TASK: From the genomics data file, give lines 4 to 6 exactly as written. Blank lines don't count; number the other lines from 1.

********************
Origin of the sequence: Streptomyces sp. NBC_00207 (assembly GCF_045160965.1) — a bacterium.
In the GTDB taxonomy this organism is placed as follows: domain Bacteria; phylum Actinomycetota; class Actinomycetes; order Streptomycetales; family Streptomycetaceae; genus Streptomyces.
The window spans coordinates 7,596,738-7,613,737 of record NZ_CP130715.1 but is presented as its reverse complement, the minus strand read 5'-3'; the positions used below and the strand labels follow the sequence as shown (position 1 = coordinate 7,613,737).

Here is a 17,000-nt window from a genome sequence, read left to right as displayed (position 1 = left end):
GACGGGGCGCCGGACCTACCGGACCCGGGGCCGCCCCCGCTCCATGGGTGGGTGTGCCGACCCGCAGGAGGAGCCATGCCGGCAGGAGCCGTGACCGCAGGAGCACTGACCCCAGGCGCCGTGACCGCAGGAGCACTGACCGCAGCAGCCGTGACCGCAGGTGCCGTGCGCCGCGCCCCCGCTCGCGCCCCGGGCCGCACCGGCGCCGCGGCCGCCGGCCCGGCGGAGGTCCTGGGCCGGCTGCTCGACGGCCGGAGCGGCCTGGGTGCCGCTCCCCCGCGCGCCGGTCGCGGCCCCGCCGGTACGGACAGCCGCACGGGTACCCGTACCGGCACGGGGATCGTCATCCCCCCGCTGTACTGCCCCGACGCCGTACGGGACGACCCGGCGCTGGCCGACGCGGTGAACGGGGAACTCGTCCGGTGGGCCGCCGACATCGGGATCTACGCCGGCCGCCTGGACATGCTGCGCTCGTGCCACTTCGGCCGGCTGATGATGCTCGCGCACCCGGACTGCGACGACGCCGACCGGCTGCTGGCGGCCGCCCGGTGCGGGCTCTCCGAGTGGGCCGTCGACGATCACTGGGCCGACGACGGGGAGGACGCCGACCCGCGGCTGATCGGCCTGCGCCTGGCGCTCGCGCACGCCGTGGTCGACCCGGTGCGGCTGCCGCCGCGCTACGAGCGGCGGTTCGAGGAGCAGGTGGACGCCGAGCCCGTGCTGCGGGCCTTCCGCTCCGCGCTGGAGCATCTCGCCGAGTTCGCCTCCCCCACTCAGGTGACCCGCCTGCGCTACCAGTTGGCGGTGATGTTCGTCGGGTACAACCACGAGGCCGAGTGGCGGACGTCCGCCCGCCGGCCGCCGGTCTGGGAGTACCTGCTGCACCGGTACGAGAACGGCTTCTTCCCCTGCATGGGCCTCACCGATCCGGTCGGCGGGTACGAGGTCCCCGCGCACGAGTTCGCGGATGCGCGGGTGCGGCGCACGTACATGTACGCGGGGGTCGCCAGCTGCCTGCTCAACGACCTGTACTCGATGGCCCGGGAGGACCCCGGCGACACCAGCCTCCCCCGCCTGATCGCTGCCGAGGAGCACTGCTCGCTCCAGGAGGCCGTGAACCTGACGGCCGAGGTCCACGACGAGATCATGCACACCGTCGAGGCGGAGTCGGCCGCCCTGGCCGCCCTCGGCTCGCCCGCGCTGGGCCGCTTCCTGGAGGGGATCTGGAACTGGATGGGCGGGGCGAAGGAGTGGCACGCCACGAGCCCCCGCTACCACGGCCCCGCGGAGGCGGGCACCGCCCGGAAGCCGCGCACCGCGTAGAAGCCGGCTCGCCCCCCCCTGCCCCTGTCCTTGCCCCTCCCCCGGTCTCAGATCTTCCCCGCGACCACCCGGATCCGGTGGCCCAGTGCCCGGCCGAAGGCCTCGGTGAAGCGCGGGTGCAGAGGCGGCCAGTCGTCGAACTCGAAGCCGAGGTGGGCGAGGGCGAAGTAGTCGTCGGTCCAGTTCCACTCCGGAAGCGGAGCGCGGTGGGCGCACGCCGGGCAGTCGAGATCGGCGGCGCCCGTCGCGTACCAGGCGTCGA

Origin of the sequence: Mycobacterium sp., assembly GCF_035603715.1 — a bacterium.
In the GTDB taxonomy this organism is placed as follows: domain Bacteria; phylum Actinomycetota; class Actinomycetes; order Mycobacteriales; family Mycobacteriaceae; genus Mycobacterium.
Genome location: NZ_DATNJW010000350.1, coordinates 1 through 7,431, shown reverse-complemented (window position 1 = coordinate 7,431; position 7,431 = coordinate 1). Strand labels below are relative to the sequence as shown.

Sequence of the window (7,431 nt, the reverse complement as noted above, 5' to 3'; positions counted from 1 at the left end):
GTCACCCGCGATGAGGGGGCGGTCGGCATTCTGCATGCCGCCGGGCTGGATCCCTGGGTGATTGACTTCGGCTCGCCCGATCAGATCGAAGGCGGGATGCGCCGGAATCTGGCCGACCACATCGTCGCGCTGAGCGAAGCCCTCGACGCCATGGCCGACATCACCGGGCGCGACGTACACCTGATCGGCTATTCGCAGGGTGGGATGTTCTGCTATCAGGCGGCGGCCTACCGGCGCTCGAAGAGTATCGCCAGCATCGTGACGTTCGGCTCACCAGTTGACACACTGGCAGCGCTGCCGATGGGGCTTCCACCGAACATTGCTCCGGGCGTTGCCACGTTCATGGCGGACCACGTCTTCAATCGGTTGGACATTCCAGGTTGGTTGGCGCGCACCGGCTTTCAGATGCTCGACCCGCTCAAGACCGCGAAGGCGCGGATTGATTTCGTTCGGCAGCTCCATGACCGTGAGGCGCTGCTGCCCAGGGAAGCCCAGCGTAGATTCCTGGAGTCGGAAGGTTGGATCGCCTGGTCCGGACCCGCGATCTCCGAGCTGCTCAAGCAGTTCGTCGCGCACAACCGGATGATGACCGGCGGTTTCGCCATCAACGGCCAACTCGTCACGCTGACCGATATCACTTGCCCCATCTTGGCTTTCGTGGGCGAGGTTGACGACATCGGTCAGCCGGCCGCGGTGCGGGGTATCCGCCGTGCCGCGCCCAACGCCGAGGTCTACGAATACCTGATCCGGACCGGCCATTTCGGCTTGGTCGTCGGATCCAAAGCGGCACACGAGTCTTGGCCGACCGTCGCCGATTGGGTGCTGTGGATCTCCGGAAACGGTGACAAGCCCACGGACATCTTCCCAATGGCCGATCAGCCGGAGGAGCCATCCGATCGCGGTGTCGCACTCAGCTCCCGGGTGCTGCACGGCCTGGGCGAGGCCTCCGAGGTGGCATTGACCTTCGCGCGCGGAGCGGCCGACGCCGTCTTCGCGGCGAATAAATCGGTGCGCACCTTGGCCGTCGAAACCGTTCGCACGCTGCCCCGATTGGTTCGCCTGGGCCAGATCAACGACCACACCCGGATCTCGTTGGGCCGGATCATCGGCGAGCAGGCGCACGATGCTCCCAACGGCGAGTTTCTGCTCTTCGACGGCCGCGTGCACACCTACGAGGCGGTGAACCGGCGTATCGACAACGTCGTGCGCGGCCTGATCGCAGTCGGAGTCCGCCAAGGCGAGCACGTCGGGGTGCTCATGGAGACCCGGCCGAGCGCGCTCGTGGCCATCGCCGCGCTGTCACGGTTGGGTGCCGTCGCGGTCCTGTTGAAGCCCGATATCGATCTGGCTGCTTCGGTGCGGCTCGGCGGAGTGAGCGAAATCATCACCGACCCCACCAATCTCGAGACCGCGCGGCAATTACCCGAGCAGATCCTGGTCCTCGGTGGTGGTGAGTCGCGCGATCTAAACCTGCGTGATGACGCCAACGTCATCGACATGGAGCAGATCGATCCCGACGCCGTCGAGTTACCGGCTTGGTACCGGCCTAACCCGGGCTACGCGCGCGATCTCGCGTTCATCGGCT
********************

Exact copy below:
Here is a 17,000-nt window from a genome sequence, read left to right as displayed (position 1 = left end):
GACGGGGCGCCGGACCTACCGGACCCGGGGCCGCCCCCGCTCCATGGGTGGGTGTGCCGACCCGCAGGAGGAGCCATGCCGGCAGGAGCCGTGACCGCAGGAGCACTGACCCCAGGCGCCGTGACCGCAGGAGCACTGACCGCAGCAGCCGTGACCGCAGGTGCCGTGCGCCGCGCCCCCGCTCGCGCCCCGGGCCGCACCGGCGCCGCGGCCGCCGGCCCGGCGGAGGTCCTGGGCCGGCTGCTCGACGGCCGGAGCGGCCTGGGTGCCGCTCCCCCGCGCGCCGGTCGCGGCCCCGCCGGTACGGACAGCCGCACGGGTACCCGTACCGGCACGGGGATCGTCATCCCCCCGCTGTACTGCCCCGACGCCGTACGGGACGACCCGGCGCTGGCCGACGCGGTGAACGGGGAACTCGTCCGGTGGGCCGCCGACATCGGGATCTACGCCGGCCGCCTGGACATGCTGCGCTCGTGCCACTTCGGCCGGCTGATGATGCTCGCGCACCCGGACTGCGACGACGCCGACCGGCTGCTGGCGGCCGCCCGGTGCGGGCTCTCCGAGTGGGCCGTCGACGATCACTGGGCCGACGACGGGGAGGACGCCGACCCGCGGCTGATCGGCCTGCGCCTGGCGCTCGCGCACGCCGTGGTCGACCCGGTGCGGCTGCCGCCGCGCTACGAGCGGCGGTTCGAGGAGCAGGTGGACGCCGAGCCCGTGCTGCGGGCCTTCCGCTCCGCGCTGGAGCATCTCGCCGAGTTCGCCTCCCCCACTCAGGTGACCCGCCTGCGCTACCAGTTGGCGGTGATGTTCGTCGGGTACAACCACGAGGCCGAGTGGCGGACGTCCGCCCGCCGGCCGCCGGTCTGGGAGTACCTGCTGCACCGGTACGAGAACGGCTTCTTCCCCTGCATGGGCCTCACCGATCCGGTCGGCGGGTACGAGGTCCCCGCGCACGAGTTCGCGGATGCGCGGGTGCGGCGCACGTACATGTACGCGGGGGTCGCCAGCTGCCTGCTCAACGACCTGTACTCGATGGCCCGGGAGGACCCCGGCGACACCAGCCTCCCCCGCCTGATCGCTGCCGAGGAGCACTGCTCGCTCCAGGAGGCCGTGAACCTGACGGCCGAGGTCCACGACGAGATCATGCACACCGTCGAGGCGGAGTCGGCCGCCCTGGCCGCCCTCGGCTCGCCCGCGCTGGGCCGCTTCCTGGAGGGGATCTGGAACTGGATGGGCGGGGCGAAGGAGTGGCACGCCACGAGCCCCCGCTACCACGGCCCCGCGGAGGCGGGCACCGCCCGGAAGCCGCGCACCGCGTAGAAGCCGGCTCGCCCCCCCCTGCCCCTGTCCTTGCCCCTCCCCCGGTCTCAGATCTTCCCCGCGACCACCCGGATCCGGTGGCCCAGTGCCCGGCCGAAGGCCTCGGTGAAGCGCGGGTGCAGAGGCGGCCAGTCGTCGAACTCGAAGCCGAGGTGGGCGAGGGCGAAGTAGTCGTCGGTCCAGTTCCACTCCGGAAGCGGAGCGCGGTGGGCGCACGCCGGGCAGTCGAGATCGGCGGCGCCCGTCGCGTACCAGGCGTCGA

Origin of the sequence: Mycobacterium sp., assembly GCF_035603715.1 — a bacterium.